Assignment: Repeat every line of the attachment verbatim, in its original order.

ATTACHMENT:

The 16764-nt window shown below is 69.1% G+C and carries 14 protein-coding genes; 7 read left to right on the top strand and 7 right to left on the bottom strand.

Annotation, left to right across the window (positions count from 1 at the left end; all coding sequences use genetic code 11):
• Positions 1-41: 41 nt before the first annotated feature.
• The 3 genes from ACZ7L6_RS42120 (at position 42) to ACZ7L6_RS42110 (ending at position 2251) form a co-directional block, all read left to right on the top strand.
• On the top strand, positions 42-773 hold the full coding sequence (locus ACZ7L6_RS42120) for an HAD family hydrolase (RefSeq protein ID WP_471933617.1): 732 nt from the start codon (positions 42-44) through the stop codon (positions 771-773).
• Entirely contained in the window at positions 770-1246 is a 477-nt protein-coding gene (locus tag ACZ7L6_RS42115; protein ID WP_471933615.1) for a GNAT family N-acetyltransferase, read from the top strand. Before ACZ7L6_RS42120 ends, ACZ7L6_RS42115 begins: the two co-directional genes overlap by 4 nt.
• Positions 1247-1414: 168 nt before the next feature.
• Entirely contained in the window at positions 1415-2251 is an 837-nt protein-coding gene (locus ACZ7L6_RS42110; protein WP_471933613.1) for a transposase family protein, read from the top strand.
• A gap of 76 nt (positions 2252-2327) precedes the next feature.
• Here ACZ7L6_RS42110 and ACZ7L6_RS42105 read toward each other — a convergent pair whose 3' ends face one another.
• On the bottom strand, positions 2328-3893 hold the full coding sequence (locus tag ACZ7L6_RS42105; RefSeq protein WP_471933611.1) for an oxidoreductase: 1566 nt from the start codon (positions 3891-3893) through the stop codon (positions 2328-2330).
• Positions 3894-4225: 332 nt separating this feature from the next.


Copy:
The 16764-nt window shown below is 69.1% G+C and carries 14 protein-coding genes; 7 read left to right on the top strand and 7 right to left on the bottom strand.

Annotation, left to right across the window (positions count from 1 at the left end; all coding sequences use genetic code 11):
• Positions 1-41: 41 nt before the first annotated feature.
• The 3 genes from ACZ7L6_RS42120 (at position 42) to ACZ7L6_RS42110 (ending at position 2251) form a co-directional block, all read left to right on the top strand.
• On the top strand, positions 42-773 hold the full coding sequence (locus ACZ7L6_RS42120) for an HAD family hydrolase (RefSeq protein ID WP_471933617.1): 732 nt from the start codon (positions 42-44) through the stop codon (positions 771-773).
• Entirely contained in the window at positions 770-1246 is a 477-nt protein-coding gene (locus tag ACZ7L6_RS42115; protein ID WP_471933615.1) for a GNAT family N-acetyltransferase, read from the top strand. Before ACZ7L6_RS42120 ends, ACZ7L6_RS42115 begins: the two co-directional genes overlap by 4 nt.
• Positions 1247-1414: 168 nt before the next feature.
• Entirely contained in the window at positions 1415-2251 is an 837-nt protein-coding gene (locus ACZ7L6_RS42110; protein WP_471933613.1) for a transposase family protein, read from the top strand.
• A gap of 76 nt (positions 2252-2327) precedes the next feature.
• Here ACZ7L6_RS42110 and ACZ7L6_RS42105 read toward each other — a convergent pair whose 3' ends face one another.
• On the bottom strand, positions 2328-3893 hold the full coding sequence (locus tag ACZ7L6_RS42105; RefSeq protein WP_471933611.1) for an oxidoreductase: 1566 nt from the start codon (positions 3891-3893) through the stop codon (positions 2328-2330).
• Positions 3894-4225: 332 nt separating this feature from the next.